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Kelvin 'Sgt. Mac' McFarland: Boot Camp Video Emerges Detailing Abuse Of Teens (Warning: Graphic Video)

Warning: The below video is graphic and might not be appropriate for children.

Two disturbing videos have emerged that show shocking and abusive treatment of kids at a Pasadena teen boot camp. The videos come courtesy of the Pasadena Star-News and further the case against Kelvin "Sgt. Mac" McFarland, who was arrested on May 27, 2011 under charges of "kidnapping, child abuse, false imprisonment, extortion and unlawful use of a badge," reports the Pasadena Star-News.

In the video above, McFarland and other instructors scream and yell at what looks like a pre-teen boy as he is forced to hold a heavy car tire. The boy is brought to his knees as he cries and is terrorized by the adults around him.

McFarland's May arrest sparked much controversy. CBS has more on what lead to the arrest:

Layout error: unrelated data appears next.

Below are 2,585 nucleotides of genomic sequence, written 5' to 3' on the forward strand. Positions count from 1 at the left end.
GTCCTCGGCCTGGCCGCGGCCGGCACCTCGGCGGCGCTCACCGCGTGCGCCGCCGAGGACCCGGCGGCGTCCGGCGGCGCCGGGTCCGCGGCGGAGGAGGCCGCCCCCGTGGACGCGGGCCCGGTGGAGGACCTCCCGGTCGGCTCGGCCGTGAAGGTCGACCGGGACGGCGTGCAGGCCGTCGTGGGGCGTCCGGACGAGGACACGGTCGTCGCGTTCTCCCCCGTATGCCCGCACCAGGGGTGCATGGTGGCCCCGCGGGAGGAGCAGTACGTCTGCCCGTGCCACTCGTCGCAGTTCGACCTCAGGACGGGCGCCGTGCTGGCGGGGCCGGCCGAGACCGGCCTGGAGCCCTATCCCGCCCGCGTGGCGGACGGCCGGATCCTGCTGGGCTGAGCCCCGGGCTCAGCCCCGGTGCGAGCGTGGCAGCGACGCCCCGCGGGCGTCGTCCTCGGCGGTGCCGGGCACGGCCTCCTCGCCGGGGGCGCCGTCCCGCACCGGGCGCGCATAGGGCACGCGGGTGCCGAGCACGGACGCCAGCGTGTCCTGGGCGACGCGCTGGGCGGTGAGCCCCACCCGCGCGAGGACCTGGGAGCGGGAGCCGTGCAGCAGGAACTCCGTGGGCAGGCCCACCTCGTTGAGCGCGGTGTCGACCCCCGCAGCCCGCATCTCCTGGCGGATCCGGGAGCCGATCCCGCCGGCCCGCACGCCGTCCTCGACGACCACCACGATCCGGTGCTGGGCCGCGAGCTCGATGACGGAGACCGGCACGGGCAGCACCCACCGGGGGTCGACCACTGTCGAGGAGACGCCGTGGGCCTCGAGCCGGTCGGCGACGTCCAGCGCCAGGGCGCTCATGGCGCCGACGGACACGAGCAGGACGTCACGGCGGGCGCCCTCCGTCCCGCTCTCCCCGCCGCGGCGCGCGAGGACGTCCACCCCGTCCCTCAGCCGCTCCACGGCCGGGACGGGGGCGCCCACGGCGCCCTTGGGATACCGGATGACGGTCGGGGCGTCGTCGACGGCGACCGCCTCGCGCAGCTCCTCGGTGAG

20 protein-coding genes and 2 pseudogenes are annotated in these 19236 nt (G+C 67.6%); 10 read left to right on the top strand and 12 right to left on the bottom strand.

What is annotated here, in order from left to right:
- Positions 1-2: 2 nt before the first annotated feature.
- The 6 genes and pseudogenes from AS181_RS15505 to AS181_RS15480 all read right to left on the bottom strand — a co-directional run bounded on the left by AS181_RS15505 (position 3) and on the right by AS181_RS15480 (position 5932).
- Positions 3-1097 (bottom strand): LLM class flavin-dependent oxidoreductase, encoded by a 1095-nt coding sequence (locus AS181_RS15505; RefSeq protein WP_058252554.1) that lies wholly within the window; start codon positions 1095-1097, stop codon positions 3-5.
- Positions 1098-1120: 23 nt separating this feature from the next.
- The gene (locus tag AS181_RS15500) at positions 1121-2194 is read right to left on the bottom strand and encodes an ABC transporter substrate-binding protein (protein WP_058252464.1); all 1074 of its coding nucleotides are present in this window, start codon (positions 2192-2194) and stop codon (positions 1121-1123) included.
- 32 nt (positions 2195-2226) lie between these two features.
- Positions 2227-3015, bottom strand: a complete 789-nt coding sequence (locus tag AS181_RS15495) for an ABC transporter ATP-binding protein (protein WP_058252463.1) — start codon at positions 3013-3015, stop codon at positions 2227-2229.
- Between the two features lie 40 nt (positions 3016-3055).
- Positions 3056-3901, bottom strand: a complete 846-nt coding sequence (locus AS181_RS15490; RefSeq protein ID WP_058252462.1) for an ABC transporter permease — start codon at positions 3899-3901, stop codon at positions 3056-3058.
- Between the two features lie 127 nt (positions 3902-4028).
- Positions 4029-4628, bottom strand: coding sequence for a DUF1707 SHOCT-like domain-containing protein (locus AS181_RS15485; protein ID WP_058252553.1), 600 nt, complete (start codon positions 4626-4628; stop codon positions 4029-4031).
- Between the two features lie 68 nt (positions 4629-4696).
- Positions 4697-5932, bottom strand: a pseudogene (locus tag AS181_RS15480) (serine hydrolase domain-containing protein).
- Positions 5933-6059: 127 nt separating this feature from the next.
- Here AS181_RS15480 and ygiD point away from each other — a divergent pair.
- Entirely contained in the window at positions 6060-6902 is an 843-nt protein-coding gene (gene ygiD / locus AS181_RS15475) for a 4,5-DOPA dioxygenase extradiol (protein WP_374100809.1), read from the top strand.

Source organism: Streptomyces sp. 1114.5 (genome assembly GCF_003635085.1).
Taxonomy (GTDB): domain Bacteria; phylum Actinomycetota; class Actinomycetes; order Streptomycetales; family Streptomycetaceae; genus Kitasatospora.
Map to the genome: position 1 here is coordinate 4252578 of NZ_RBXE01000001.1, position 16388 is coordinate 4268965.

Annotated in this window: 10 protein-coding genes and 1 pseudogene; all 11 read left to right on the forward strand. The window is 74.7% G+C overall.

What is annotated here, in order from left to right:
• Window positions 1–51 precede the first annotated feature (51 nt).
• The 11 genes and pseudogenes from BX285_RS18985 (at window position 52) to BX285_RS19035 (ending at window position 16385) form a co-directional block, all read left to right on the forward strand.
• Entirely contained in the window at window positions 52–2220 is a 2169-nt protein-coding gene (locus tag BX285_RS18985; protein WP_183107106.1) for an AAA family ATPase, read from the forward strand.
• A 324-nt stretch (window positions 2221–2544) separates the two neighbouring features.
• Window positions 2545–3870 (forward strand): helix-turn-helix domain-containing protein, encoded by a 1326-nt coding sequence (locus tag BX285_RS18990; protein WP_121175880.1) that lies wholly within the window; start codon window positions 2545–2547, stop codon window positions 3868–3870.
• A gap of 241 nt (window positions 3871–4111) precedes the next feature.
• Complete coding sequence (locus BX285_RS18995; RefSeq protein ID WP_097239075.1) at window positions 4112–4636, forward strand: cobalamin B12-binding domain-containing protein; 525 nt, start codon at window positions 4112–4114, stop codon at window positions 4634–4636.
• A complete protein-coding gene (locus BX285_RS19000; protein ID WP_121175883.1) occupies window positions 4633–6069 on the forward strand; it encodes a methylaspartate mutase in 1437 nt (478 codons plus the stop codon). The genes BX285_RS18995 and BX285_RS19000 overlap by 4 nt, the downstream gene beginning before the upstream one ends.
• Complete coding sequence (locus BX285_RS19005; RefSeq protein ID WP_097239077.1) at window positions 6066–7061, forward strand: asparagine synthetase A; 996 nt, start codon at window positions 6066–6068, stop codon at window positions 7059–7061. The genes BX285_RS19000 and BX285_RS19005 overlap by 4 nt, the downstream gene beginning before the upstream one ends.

Officials say he spotted a 14-year-old girl downtown cutting school. Pasadena police say he approached the girl, insinuated he was a police officer and handcuffed the girl. In addition, police say McFarland then demanded money from the parents to provide his boot camp/after school services.

And yet, many clients of McFarland's came to his defense. Friends and supporters rallied to his defense, reports Altadena Patch, speaking out about "how important the program was to their children."

The video below chronicles teen participants at McFarland's boot camp being forced to drink water until they vomit. McFarland has not seen the videos but admits he is aware of their existence. He tries to deflect some blame by calling out a former colleague: "If you look at that video, you will see Keith 'Sarge' Gibbs in the video," Pasadena Star-News reports.

Keith Gibbs and McFarland both served in the military and used to work together at Gibbs' boot camp. Yet in 2009, McFarland left to start a competing boot camp in Pasadena called the Family First Growth Camp. Gibbs tells the Pasadena Star-News that the split occurred when McFarland "failed to pass a background check and allegations emerged of inappropriate training methods."

As for why the boot camp activities were filmed, investigators have yet to find out.